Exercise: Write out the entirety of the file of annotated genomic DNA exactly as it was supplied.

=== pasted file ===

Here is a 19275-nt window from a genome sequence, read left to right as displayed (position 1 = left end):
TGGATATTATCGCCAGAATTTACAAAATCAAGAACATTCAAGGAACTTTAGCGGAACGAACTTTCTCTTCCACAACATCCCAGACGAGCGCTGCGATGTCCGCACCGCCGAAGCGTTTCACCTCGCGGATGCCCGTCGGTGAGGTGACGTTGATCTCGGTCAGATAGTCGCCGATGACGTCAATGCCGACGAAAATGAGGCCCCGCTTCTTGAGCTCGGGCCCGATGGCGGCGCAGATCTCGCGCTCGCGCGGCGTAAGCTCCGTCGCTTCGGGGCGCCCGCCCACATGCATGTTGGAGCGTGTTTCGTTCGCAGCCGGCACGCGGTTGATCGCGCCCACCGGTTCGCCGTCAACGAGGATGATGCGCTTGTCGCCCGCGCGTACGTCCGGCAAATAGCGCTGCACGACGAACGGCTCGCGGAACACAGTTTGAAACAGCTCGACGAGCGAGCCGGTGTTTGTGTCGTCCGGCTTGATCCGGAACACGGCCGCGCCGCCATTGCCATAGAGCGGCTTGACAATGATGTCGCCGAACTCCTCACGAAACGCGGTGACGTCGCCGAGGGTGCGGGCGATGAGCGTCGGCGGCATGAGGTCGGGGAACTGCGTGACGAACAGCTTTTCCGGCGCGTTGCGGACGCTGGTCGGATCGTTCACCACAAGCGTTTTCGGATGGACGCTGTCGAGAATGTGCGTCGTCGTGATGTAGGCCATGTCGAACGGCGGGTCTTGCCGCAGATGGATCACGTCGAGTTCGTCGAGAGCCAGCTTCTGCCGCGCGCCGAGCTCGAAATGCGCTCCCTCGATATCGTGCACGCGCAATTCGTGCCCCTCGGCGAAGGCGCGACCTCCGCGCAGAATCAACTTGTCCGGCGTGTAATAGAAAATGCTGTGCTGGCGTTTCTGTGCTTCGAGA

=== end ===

Here is a 19275-nt window from a genome sequence, read left to right as displayed (position 1 = left end):
TGGATATTATCGCCAGAATTTACAAAATCAAGAACATTCAAGGAACTTTAGCGGAACGAACTTTCTCTTCCACAACATCCCAGACGAGCGCTGCGATGTCCGCACCGCCGAAGCGTTTCACCTCGCGGATGCCCGTCGGTGAGGTGACGTTGATCTCGGTCAGATAGTCGCCGATGACGTCAATGCCGACGAAAATGAGGCCCCGCTTCTTGAGCTCGGGCCCGATGGCGGCGCAGATCTCGCGCTCGCGCGGCGTAAGCTCCGTCGCTTCGGGGCGCCCGCCCACATGCATGTTGGAGCGTGTTTCGTTCGCAGCCGGCACGCGGTTGATCGCGCCCACCGGTTCGCCGTCAACGAGGATGATGCGCTTGTCGCCCGCGCGTACGTCCGGCAAATAGCGCTGCACGACGAACGGCTCGCGGAACACAGTTTGAAACAGCTCGACGAGCGAGCCGGTGTTTGTGTCGTCCGGCTTGATCCGGAACACGGCCGCGCCGCCATTGCCATAGAGCGGCTTGACAATGATGTCGCCGAACTCCTCACGAAACGCGGTGACGTCGCCGAGGGTGCGGGCGATGAGCGTCGGCGGCATGAGGTCGGGGAACTGCGTGACGAACAGCTTTTCCGGCGCGTTGCGGACGCTGGTCGGATCGTTCACCACAAGCGTTTTCGGATGGACGCTGTCGAGAATGTGCGTCGTCGTGATGTAGGCCATGTCGAACGGCGGGTCTTGCCGCAGATGGATCACGTCGAGTTCGTCGAGAGCCAGCTTCTGCCGCGCGCCGAGCTCGAAATGCGCTCCCTCGATATCGTGCACGCGCAATTCGTGCCCCTCGGCGAAGGCGCGACCTCCGCGCAGAATCAACTTGTCCGGCGTGTAATAGAAAATGCTGTGCTGGCGTTTCTGTGCTTCGAGA